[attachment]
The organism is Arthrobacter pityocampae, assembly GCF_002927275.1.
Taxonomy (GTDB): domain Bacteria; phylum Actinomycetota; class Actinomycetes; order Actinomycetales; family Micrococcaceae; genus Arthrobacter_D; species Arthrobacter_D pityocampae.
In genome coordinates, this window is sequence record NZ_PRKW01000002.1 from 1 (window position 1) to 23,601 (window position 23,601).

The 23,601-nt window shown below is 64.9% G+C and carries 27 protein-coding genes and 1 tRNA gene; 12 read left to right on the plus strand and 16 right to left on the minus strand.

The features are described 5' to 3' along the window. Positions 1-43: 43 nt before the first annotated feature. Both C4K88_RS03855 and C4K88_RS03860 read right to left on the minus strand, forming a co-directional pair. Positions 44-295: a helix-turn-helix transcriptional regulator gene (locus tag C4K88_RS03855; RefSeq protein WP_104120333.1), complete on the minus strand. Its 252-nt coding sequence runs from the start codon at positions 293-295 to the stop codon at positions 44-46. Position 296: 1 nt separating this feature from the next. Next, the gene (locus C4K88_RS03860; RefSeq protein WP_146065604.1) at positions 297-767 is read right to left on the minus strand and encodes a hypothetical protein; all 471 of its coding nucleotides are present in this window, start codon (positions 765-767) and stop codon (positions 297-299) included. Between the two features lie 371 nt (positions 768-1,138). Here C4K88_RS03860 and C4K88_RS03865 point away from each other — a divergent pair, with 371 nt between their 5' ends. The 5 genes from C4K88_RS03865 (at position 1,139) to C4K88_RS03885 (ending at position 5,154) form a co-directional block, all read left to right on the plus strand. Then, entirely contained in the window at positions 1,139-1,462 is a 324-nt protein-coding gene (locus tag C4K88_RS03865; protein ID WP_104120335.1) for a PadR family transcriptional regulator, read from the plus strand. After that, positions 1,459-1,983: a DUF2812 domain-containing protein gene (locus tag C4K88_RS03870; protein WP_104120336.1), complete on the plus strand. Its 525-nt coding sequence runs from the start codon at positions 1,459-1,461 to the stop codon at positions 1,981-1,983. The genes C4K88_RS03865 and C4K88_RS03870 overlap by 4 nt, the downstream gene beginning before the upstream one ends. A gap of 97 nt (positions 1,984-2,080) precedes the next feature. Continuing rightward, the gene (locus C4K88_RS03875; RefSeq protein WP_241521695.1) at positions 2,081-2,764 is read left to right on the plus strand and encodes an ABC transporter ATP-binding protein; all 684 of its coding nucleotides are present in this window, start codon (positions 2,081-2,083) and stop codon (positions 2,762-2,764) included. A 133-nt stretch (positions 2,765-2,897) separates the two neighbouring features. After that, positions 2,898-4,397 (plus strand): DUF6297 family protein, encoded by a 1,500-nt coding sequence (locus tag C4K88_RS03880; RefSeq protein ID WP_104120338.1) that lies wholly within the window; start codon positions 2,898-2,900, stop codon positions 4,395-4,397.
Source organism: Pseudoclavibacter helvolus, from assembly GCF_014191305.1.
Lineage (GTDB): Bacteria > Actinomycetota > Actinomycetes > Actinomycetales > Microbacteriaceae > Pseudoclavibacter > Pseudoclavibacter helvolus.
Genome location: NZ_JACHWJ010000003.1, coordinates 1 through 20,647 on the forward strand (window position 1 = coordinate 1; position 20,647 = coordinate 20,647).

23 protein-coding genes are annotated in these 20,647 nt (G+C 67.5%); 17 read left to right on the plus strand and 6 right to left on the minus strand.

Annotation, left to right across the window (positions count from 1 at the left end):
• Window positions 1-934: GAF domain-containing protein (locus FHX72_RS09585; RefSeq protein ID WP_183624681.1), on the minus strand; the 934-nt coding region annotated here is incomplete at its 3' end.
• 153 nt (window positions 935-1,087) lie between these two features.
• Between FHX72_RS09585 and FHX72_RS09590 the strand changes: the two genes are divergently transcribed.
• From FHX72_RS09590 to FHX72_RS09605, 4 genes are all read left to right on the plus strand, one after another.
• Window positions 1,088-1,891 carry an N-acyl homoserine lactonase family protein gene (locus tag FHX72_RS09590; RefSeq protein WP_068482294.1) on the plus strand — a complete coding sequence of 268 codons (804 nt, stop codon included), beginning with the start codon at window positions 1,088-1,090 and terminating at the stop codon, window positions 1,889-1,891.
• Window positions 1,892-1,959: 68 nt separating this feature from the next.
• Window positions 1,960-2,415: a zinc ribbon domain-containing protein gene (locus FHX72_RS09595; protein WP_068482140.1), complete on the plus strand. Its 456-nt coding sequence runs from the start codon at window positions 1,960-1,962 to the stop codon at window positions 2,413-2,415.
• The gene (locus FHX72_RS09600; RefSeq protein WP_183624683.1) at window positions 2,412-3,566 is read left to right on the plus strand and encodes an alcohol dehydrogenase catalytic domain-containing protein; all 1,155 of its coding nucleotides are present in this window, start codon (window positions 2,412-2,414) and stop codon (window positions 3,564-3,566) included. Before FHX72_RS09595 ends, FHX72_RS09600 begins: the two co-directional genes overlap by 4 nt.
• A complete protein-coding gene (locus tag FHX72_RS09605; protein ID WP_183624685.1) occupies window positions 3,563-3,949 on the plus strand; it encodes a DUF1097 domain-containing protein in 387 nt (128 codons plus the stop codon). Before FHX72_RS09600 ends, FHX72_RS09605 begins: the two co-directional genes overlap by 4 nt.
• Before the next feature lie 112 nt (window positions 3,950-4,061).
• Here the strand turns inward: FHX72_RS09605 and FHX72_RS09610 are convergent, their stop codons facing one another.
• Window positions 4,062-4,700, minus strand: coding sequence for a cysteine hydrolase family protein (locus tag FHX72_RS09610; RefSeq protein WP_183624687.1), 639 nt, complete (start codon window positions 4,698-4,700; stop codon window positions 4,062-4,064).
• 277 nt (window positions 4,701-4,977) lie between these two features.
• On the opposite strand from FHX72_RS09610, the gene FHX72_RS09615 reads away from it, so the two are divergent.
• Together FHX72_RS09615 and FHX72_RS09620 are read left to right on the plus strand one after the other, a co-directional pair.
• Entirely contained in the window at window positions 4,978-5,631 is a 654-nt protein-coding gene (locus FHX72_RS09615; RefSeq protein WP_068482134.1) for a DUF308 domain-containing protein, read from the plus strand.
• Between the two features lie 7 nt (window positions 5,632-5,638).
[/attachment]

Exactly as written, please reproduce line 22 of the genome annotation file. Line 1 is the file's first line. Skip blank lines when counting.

• Window positions 4,062-4,700, minus strand: coding sequence for a cysteine hydrolase family protein (locus tag FHX72_RS09610; RefSeq protein WP_183624687.1), 639 nt, complete (start codon window positions 4,698-4,700; stop codon window positions 4,062-4,064).